After a flurry of transit announcements in the last week, the Mayor is gearing up for what could be a very heated meeting of the Executive Committee.
The future of transit in Toronto is up for discussion, as well as the possible funding formula to pay for all of it.
In the last week alone, we have learned the one-stop subway extension to the Scarborough Town Centre will cost nearly $1 billion more than the original estimate, and that bumps up the cost to roughly $3 billion.
Even with the increase, Mayor John Tory wants to go ahead with it.
“I’m just saying now we’ve got to get on with it. Yes it’s expensive for all transit and we have become champion debaters in Toronto at not building transit, and debating it instead. We’ve got to reverse that. And I am determined to do it, and I’m determined to do it in a way that’s honest and open. It’s not free. We’ve got to get it done. I’m anxious to build more transit in the next 15 years than we have built in the last 50.” – Mayor John Tory
Tory’s comments come a day after his opinion piece about the Scarborough subway was published in the Toronto Star.
Some have taken issue with this portion of the piece: “Many of the subway’s loudest critics do not live or work in Scarborough, where more than half the population is born outside of Canada. When they say this is too much to spend on a subway, the inference seems to be that it’s too much to spend on this part of the city.”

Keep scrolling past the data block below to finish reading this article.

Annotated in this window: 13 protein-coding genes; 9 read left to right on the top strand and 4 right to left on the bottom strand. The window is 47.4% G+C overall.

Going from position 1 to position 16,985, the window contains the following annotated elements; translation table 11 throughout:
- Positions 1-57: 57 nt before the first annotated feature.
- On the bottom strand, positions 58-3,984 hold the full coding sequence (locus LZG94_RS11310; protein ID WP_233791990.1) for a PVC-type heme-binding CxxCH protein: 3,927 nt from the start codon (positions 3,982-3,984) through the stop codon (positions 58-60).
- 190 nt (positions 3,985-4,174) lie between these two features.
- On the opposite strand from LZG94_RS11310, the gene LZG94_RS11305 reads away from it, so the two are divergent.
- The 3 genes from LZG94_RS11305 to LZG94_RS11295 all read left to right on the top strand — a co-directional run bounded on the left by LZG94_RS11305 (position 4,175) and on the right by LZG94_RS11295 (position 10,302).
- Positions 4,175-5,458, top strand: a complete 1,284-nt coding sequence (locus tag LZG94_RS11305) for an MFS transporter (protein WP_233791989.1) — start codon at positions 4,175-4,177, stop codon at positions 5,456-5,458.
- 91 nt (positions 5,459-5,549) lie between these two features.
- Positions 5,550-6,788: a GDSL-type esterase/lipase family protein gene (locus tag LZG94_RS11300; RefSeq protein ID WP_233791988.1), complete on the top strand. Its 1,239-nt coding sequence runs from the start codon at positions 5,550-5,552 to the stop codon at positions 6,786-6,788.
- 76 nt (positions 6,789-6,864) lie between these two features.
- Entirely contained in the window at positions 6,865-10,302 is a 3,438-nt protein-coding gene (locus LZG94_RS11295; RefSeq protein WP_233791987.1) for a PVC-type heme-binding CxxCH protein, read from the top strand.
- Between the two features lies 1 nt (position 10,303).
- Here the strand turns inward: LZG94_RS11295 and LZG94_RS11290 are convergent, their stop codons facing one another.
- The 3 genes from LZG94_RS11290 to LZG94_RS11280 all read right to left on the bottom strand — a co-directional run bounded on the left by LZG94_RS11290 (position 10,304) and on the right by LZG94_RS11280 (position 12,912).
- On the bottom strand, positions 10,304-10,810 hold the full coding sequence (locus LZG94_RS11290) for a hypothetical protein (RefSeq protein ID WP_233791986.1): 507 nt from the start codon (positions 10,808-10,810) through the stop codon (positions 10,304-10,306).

The Mayor was quick to defend that.
“I was making a very simple statement. Scarborough, 625,00 people live there, is dramatically under served by public transit. And we are simply talking here about extending the Bloor-Danforth line, something they talked about as far as 1968, so that people who live in Scarborough will have equal access to opportunity. They don’t now. They are the only part of the city where their city centre is not hooked up to the rest of the city by high order transit, like a subway.”
There are about thirty people scheduled to speak to the committee about transit and how it can be paid for.
A recently released report outlined a few possible scenarios, including new taxes for parking, alcohol and congestion, which collectively could bring in millions.
“We are decades behind when it comes to transit and as Mayor I’m driven by one principle: to move this city forward, productively, responsibly and collaboratively.”